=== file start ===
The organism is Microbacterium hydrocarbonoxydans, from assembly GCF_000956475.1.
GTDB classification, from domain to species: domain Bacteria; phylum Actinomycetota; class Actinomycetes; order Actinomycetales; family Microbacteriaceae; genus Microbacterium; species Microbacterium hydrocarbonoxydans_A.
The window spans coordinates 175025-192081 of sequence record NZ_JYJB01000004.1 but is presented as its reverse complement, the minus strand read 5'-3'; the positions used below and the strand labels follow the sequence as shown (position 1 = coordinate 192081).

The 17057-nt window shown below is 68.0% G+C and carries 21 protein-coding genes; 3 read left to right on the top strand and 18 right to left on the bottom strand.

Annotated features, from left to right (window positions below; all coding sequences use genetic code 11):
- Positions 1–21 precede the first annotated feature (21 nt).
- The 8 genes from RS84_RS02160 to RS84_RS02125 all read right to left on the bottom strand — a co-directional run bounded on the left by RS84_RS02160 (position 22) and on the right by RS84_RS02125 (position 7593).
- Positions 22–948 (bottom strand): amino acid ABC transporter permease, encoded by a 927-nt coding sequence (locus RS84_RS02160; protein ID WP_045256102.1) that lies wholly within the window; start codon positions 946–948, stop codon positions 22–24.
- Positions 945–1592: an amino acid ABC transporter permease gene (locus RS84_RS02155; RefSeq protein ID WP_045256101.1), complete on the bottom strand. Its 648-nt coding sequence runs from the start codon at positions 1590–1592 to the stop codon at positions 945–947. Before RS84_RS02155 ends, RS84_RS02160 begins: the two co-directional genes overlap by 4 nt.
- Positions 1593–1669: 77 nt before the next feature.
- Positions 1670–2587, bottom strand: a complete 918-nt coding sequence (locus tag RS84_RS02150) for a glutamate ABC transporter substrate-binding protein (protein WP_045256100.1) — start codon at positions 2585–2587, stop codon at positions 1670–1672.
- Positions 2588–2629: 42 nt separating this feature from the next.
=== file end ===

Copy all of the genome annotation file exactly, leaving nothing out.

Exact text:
The organism is Microbacterium hydrocarbonoxydans, from assembly GCF_000956475.1.
GTDB classification, from domain to species: domain Bacteria; phylum Actinomycetota; class Actinomycetes; order Actinomycetales; family Microbacteriaceae; genus Microbacterium; species Microbacterium hydrocarbonoxydans_A.
The window spans coordinates 175025-192081 of sequence record NZ_JYJB01000004.1 but is presented as its reverse complement, the minus strand read 5'-3'; the positions used below and the strand labels follow the sequence as shown (position 1 = coordinate 192081).

The 17057-nt window shown below is 68.0% G+C and carries 21 protein-coding genes; 3 read left to right on the top strand and 18 right to left on the bottom strand.

Annotated features, from left to right (window positions below; all coding sequences use genetic code 11):
- Positions 1–21 precede the first annotated feature (21 nt).
- The 8 genes from RS84_RS02160 to RS84_RS02125 all read right to left on the bottom strand — a co-directional run bounded on the left by RS84_RS02160 (position 22) and on the right by RS84_RS02125 (position 7593).
- Positions 22–948 (bottom strand): amino acid ABC transporter permease, encoded by a 927-nt coding sequence (locus RS84_RS02160; protein ID WP_045256102.1) that lies wholly within the window; start codon positions 946–948, stop codon positions 22–24.
- Positions 945–1592: an amino acid ABC transporter permease gene (locus RS84_RS02155; RefSeq protein ID WP_045256101.1), complete on the bottom strand. Its 648-nt coding sequence runs from the start codon at positions 1590–1592 to the stop codon at positions 945–947. Before RS84_RS02155 ends, RS84_RS02160 begins: the two co-directional genes overlap by 4 nt.
- Positions 1593–1669: 77 nt before the next feature.
- Positions 1670–2587, bottom strand: a complete 918-nt coding sequence (locus tag RS84_RS02150) for a glutamate ABC transporter substrate-binding protein (protein WP_045256100.1) — start codon at positions 2585–2587, stop codon at positions 1670–1672.
- Positions 2588–2629: 42 nt separating this feature from the next.